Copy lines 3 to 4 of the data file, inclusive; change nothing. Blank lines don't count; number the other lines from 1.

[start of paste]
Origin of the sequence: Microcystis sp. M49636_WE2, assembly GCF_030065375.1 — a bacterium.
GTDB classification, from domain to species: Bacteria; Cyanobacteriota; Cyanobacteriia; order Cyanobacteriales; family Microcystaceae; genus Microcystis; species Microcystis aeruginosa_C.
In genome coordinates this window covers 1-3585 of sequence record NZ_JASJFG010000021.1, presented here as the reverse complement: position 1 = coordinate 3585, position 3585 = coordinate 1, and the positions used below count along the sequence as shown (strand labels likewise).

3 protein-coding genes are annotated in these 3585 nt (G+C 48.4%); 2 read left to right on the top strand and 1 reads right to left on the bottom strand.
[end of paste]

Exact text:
In genome coordinates this window covers 1-3585 of sequence record NZ_JASJFG010000021.1, presented here as the reverse complement: position 1 = coordinate 3585, position 3585 = coordinate 1, and the positions used below count along the sequence as shown (strand labels likewise).

3 protein-coding genes are annotated in these 3585 nt (G+C 48.4%); 2 read left to right on the top strand and 1 reads right to left on the bottom strand.